In 1983, the scientist Benjamin Libet made a startling discovery - all decisions are made by the physical brain around 1/3 of a second before we even become aware of them. This means that we do not have free will - this is not guesswork, not an assumption, but a scientifically proven fact.
The truth is the physical brain responds to input from the world and our own senses, and instantly starts to assess previous experience for an associated response pattern. This happens at colossal speed, far below the level of conscious awareness and so it’s likely what we consider to be the subconscious is just the physical brain process. There’s no value judgement being made, no ‘good’ or ‘bad’ course of action, just the brain simply activating a pattern that has been activated before in response to similar stimuli.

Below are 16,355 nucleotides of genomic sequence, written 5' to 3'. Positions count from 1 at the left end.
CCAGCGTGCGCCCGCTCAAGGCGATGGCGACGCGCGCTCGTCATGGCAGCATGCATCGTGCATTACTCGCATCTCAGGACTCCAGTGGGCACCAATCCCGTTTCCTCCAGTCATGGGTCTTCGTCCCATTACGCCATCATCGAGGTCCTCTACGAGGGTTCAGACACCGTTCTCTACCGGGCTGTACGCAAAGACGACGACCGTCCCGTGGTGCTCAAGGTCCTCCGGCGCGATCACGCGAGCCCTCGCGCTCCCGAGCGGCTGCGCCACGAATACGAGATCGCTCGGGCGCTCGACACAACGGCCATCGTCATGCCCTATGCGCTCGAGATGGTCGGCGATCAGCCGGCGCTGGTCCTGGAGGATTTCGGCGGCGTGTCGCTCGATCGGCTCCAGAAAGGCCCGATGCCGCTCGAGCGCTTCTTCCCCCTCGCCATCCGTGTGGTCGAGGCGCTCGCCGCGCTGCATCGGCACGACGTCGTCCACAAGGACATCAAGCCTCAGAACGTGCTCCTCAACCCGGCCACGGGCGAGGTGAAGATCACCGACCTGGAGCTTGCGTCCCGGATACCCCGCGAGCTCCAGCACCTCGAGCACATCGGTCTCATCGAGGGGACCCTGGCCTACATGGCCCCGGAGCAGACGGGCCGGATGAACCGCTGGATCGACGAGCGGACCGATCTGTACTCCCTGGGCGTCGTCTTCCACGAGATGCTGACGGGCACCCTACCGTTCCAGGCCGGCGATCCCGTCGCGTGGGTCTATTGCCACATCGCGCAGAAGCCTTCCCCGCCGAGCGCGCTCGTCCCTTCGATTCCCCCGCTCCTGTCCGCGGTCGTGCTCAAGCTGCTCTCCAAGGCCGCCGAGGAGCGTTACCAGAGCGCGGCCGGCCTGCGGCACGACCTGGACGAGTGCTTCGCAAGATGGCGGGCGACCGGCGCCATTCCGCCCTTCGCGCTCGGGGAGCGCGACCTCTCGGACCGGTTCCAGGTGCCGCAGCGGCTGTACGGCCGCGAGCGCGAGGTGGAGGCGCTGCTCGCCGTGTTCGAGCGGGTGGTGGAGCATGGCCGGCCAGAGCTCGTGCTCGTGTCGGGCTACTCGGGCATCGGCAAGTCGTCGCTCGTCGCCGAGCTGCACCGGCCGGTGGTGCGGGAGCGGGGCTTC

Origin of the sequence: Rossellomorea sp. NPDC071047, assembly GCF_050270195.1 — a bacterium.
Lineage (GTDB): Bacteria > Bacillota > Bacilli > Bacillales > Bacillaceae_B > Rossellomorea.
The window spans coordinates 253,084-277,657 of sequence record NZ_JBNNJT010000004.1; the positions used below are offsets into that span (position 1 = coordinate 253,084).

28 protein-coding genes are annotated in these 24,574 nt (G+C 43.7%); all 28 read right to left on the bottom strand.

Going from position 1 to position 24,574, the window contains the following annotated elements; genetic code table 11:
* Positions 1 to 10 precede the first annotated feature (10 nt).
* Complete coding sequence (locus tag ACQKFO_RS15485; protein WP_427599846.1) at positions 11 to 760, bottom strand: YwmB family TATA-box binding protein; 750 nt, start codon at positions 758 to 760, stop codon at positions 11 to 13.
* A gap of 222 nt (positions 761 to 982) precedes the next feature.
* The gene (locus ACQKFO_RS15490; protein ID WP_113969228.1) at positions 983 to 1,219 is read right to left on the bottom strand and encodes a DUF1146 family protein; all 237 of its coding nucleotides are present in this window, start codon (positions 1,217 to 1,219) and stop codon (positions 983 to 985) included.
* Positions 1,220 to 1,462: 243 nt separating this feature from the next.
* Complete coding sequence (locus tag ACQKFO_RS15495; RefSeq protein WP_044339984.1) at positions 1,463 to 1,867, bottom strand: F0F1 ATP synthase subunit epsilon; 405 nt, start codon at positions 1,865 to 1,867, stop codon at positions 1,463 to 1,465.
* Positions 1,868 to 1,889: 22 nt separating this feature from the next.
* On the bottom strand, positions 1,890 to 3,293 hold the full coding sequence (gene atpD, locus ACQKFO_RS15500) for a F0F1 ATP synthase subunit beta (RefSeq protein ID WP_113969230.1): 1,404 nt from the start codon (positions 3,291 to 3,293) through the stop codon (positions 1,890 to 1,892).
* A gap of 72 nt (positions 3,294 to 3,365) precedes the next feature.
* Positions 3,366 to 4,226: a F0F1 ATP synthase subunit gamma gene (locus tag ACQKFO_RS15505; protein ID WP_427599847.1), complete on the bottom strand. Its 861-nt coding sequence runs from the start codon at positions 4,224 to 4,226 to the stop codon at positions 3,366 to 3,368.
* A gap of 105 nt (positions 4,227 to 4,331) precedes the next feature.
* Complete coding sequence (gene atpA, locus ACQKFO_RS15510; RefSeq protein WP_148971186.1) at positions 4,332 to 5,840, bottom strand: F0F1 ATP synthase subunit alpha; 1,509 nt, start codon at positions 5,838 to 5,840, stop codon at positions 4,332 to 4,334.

A stimulus - data input - received by the brain covers around 50 meters of neural pathways in the 1/3 of a second before it reaches awareness, during which time it goes through thousands upon thousands of tests that check for a continued pattern match. Some of the neurons are as small as 1 mm long and the data input, which is travelling at around 200 mph or more, is tested up to 1000 times at each end of the neuron. For reference, the brain has around 85-100 billion neurons.
Some people disbelieve the absence of free will, stating that they can easily change their mind about anything... And of course they can. But the decision to change their mind was formed by the brain up to 1/3 a second before they are consciously aware of it. Every thought we have has come from the brain’s continual monitoring process simply triggering a new ‘suitable’ response. Have you ever said something like: “What on earth did I say that for?” or: “I simply cannot believe I did that!” The reason is simple - the non-reasoning brain beat your conscious mind to the punch! Thoughts are slow and have to be considered. The brain has no such restriction. It just assess whether or not an input has a ‘registered response’ and if it has, activates it.